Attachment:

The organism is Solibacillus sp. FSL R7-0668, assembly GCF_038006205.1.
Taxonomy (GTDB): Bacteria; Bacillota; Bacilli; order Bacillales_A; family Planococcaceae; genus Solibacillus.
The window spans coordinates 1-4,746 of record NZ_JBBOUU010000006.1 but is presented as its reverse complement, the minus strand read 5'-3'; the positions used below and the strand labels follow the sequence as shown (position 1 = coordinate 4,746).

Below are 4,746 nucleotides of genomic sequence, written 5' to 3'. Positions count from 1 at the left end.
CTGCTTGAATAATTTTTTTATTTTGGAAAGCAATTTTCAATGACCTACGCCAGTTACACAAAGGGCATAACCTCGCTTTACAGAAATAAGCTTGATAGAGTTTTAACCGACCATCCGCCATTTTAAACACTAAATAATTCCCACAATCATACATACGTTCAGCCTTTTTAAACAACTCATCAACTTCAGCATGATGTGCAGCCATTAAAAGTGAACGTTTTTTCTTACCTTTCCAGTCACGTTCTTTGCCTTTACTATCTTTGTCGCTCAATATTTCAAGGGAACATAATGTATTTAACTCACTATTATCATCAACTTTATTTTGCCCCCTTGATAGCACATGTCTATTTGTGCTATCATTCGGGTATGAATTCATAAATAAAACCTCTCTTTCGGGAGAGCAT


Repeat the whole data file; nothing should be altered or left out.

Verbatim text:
The organism is Solibacillus sp. FSL R7-0668, assembly GCF_038006205.1.
Taxonomy (GTDB): Bacteria; Bacillota; Bacilli; order Bacillales_A; family Planococcaceae; genus Solibacillus.
The window spans coordinates 1-4,746 of record NZ_JBBOUU010000006.1 but is presented as its reverse complement, the minus strand read 5'-3'; the positions used below and the strand labels follow the sequence as shown (position 1 = coordinate 4,746).

Below are 4,746 nucleotides of genomic sequence, written 5' to 3'. Positions count from 1 at the left end.
CTGCTTGAATAATTTTTTTATTTTGGAAAGCAATTTTCAATGACCTACGCCAGTTACACAAAGGGCATAACCTCGCTTTACAGAAATAAGCTTGATAGAGTTTTAACCGACCATCCGCCATTTTAAACACTAAATAATTCCCACAATCATACATACGTTCAGCCTTTTTAAACAACTCATCAACTTCAGCATGATGTGCAGCCATTAAAAGTGAACGTTTTTTCTTACCTTTCCAGTCACGTTCTTTGCCTTTACTATCTTTGTCGCTCAATATTTCAAGGGAACATAATGTATTTAACTCACTATTATCATCAACTTTATTTTGCCCCCTTGATAGCACATGTCTATTTGTGCTATCATTCGGGTATGAATTCATAAATAAAACCTCTCTTTCGGGAGAGCAT